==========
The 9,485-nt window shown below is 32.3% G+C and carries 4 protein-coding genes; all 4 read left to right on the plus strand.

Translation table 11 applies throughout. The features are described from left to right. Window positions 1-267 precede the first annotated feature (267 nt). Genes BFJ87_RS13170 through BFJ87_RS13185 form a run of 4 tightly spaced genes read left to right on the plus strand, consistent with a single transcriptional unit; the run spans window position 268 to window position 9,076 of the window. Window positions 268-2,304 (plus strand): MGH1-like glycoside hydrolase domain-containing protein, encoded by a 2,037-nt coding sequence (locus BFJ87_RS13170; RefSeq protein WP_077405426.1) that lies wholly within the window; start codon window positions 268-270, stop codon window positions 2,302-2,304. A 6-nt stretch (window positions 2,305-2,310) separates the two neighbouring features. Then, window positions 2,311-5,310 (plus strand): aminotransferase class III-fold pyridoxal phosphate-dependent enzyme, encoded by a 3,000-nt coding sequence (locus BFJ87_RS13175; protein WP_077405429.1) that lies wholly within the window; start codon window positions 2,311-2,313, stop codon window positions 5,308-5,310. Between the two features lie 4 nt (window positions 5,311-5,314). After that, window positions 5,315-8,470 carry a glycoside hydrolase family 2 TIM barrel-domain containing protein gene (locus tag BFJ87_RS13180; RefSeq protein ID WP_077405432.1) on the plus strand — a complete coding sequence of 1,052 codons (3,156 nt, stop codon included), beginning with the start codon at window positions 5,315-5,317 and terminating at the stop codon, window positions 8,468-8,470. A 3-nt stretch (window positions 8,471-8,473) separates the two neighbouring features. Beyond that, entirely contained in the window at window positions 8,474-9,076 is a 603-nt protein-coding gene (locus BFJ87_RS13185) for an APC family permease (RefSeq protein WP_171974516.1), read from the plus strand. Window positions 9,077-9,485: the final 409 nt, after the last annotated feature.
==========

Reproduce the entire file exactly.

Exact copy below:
The 9,485-nt window shown below is 32.3% G+C and carries 4 protein-coding genes; all 4 read left to right on the plus strand.

Translation table 11 applies throughout. The features are described from left to right. Window positions 1-267 precede the first annotated feature (267 nt). Genes BFJ87_RS13170 through BFJ87_RS13185 form a run of 4 tightly spaced genes read left to right on the plus strand, consistent with a single transcriptional unit; the run spans window position 268 to window position 9,076 of the window. Window positions 268-2,304 (plus strand): MGH1-like glycoside hydrolase domain-containing protein, encoded by a 2,037-nt coding sequence (locus BFJ87_RS13170; RefSeq protein WP_077405426.1) that lies wholly within the window; start codon window positions 268-270, stop codon window positions 2,302-2,304. A 6-nt stretch (window positions 2,305-2,310) separates the two neighbouring features. Then, window positions 2,311-5,310 (plus strand): aminotransferase class III-fold pyridoxal phosphate-dependent enzyme, encoded by a 3,000-nt coding sequence (locus BFJ87_RS13175; protein WP_077405429.1) that lies wholly within the window; start codon window positions 2,311-2,313, stop codon window positions 5,308-5,310. Between the two features lie 4 nt (window positions 5,311-5,314). After that, window positions 5,315-8,470 carry a glycoside hydrolase family 2 TIM barrel-domain containing protein gene (locus tag BFJ87_RS13180; RefSeq protein ID WP_077405432.1) on the plus strand — a complete coding sequence of 1,052 codons (3,156 nt, stop codon included), beginning with the start codon at window positions 5,315-5,317 and terminating at the stop codon, window positions 8,468-8,470. A 3-nt stretch (window positions 8,471-8,473) separates the two neighbouring features. Beyond that, entirely contained in the window at window positions 8,474-9,076 is a 603-nt protein-coding gene (locus BFJ87_RS13185) for an APC family permease (RefSeq protein WP_171974516.1), read from the plus strand. Window positions 9,077-9,485: the final 409 nt, after the last annotated feature.